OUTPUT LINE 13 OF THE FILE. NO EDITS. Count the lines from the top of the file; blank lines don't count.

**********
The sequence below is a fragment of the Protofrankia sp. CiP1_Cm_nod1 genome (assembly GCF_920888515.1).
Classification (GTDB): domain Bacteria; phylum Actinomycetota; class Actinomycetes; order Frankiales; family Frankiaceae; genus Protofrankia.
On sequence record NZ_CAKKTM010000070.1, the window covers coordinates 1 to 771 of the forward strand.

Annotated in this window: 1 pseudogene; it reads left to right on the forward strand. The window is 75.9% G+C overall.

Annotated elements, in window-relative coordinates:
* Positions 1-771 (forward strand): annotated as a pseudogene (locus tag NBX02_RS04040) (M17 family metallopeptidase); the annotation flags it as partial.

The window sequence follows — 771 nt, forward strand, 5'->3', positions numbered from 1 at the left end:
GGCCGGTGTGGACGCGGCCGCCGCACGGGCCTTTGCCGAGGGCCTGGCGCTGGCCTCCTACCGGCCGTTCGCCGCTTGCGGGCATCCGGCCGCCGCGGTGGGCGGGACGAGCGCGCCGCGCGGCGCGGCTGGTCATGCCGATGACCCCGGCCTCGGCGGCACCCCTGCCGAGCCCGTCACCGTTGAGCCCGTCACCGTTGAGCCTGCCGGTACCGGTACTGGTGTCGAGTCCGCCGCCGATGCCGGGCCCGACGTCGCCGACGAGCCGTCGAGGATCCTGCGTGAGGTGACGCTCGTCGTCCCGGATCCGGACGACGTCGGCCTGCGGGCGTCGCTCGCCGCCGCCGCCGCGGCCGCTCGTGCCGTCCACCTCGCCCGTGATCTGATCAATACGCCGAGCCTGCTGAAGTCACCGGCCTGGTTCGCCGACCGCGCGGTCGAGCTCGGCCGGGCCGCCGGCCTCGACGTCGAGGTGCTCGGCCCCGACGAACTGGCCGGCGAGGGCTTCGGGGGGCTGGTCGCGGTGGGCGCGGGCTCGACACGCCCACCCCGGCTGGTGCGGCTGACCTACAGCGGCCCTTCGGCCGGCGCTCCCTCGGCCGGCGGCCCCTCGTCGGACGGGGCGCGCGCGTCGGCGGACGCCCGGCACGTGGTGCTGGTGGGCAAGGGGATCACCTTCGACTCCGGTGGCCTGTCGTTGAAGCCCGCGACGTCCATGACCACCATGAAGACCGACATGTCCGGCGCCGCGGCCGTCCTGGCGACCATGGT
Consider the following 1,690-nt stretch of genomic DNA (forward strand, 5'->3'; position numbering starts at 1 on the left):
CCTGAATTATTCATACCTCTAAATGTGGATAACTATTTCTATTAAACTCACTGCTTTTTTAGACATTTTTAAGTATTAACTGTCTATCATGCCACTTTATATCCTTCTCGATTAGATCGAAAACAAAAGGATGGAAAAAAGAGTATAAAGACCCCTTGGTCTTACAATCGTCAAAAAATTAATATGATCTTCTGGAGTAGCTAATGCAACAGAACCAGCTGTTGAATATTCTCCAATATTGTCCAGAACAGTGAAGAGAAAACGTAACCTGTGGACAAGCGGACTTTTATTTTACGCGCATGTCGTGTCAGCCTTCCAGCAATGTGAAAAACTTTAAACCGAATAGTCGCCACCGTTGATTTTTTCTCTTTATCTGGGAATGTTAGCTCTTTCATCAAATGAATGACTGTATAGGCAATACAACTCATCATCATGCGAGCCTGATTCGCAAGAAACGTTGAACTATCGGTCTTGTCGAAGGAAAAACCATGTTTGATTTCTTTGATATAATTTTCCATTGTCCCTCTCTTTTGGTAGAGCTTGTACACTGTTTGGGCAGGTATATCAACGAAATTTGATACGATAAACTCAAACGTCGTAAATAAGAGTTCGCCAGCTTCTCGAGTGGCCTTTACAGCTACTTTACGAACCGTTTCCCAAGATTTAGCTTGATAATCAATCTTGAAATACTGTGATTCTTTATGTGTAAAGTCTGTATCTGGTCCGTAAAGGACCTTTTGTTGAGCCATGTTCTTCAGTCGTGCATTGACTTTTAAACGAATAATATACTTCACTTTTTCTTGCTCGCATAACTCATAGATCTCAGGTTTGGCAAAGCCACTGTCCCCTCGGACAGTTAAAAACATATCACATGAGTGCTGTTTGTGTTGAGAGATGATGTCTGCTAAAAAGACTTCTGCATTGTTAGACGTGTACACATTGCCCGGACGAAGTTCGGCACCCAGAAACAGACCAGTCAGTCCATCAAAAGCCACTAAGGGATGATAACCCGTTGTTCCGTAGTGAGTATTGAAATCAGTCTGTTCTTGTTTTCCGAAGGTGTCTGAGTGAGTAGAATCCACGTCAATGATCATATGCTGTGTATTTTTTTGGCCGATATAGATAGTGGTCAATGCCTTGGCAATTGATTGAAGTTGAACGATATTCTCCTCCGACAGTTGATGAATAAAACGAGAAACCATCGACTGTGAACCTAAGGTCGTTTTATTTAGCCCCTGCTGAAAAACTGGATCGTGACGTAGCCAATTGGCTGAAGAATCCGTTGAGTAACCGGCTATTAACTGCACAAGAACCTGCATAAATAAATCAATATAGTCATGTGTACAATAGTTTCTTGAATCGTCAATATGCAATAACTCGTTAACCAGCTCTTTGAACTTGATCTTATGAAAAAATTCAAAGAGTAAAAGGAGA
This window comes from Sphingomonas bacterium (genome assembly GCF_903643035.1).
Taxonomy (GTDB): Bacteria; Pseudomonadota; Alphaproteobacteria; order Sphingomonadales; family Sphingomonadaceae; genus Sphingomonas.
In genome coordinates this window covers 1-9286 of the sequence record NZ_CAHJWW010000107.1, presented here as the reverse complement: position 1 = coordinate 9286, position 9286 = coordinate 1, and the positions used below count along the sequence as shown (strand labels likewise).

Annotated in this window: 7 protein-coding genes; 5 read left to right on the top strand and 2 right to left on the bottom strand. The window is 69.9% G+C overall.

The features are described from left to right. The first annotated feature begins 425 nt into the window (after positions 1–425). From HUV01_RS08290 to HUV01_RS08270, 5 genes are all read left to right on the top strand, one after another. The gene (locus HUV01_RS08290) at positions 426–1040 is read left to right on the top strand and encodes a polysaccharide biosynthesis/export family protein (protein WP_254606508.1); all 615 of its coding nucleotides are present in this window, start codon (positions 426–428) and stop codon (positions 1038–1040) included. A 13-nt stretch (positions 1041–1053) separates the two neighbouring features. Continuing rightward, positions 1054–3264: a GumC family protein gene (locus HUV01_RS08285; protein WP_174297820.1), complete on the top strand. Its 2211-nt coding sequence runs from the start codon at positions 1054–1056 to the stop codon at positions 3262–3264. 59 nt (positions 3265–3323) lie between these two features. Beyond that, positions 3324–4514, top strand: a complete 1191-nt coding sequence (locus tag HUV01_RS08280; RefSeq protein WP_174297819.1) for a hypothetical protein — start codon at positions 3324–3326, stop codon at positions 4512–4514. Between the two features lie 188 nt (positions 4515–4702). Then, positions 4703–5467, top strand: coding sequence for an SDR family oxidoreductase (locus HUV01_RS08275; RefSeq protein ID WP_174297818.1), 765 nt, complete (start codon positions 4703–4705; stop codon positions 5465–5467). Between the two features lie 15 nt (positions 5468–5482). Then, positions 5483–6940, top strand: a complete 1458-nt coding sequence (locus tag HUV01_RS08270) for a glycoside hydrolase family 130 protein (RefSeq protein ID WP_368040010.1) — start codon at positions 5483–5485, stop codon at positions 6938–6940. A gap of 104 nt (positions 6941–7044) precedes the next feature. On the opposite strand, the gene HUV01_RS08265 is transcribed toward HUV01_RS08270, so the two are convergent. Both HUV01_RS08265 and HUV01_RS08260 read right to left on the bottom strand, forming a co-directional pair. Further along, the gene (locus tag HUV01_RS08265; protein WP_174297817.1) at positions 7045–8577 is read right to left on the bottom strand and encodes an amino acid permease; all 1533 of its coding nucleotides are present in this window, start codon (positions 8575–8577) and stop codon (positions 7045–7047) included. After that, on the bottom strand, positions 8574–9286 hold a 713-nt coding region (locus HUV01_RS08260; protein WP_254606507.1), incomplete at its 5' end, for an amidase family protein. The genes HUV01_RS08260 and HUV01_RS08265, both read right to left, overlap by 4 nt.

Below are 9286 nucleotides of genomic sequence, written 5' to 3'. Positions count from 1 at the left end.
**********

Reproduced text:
In genome coordinates this window covers 1-9286 of the sequence record NZ_CAHJWW010000107.1, presented here as the reverse complement: position 1 = coordinate 9286, position 9286 = coordinate 1, and the positions used below count along the sequence as shown (strand labels likewise).